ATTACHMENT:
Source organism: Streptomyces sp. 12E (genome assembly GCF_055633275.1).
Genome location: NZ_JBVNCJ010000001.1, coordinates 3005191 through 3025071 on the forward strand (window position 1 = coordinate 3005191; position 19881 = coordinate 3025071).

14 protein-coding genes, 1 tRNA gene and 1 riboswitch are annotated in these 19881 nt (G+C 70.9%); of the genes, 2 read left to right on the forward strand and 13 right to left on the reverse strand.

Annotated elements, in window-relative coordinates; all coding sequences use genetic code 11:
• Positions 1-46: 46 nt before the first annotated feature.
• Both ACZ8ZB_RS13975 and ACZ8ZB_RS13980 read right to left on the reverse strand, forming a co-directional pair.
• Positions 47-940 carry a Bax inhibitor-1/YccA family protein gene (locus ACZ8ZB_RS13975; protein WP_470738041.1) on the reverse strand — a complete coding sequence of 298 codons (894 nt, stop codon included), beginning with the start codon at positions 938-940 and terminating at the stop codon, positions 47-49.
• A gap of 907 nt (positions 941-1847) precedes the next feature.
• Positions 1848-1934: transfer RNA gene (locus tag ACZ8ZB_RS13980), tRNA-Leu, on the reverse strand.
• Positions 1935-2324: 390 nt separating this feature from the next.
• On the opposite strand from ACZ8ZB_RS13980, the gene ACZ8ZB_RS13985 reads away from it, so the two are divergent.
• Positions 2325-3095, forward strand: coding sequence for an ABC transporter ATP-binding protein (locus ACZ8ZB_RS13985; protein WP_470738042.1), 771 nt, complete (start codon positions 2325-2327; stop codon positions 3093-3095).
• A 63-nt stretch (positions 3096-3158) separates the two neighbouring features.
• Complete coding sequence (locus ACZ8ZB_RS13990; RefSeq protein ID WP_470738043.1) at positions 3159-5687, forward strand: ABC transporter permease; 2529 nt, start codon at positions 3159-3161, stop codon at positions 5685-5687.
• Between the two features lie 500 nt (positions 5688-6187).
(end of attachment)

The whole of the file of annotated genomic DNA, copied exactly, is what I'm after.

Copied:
Source organism: Streptomyces sp. 12E (genome assembly GCF_055633275.1).
Genome location: NZ_JBVNCJ010000001.1, coordinates 3005191 through 3025071 on the forward strand (window position 1 = coordinate 3005191; position 19881 = coordinate 3025071).

14 protein-coding genes, 1 tRNA gene and 1 riboswitch are annotated in these 19881 nt (G+C 70.9%); of the genes, 2 read left to right on the forward strand and 13 right to left on the reverse strand.

Annotated elements, in window-relative coordinates; all coding sequences use genetic code 11:
• Positions 1-46: 46 nt before the first annotated feature.
• Both ACZ8ZB_RS13975 and ACZ8ZB_RS13980 read right to left on the reverse strand, forming a co-directional pair.
• Positions 47-940 carry a Bax inhibitor-1/YccA family protein gene (locus ACZ8ZB_RS13975; protein WP_470738041.1) on the reverse strand — a complete coding sequence of 298 codons (894 nt, stop codon included), beginning with the start codon at positions 938-940 and terminating at the stop codon, positions 47-49.
• A gap of 907 nt (positions 941-1847) precedes the next feature.
• Positions 1848-1934: transfer RNA gene (locus tag ACZ8ZB_RS13980), tRNA-Leu, on the reverse strand.
• Positions 1935-2324: 390 nt separating this feature from the next.
• On the opposite strand from ACZ8ZB_RS13980, the gene ACZ8ZB_RS13985 reads away from it, so the two are divergent.
• Positions 2325-3095, forward strand: coding sequence for an ABC transporter ATP-binding protein (locus ACZ8ZB_RS13985; protein WP_470738042.1), 771 nt, complete (start codon positions 2325-2327; stop codon positions 3093-3095).
• A 63-nt stretch (positions 3096-3158) separates the two neighbouring features.
• Complete coding sequence (locus ACZ8ZB_RS13990; RefSeq protein ID WP_470738043.1) at positions 3159-5687, forward strand: ABC transporter permease; 2529 nt, start codon at positions 3159-3161, stop codon at positions 5685-5687.
• Between the two features lie 500 nt (positions 5688-6187).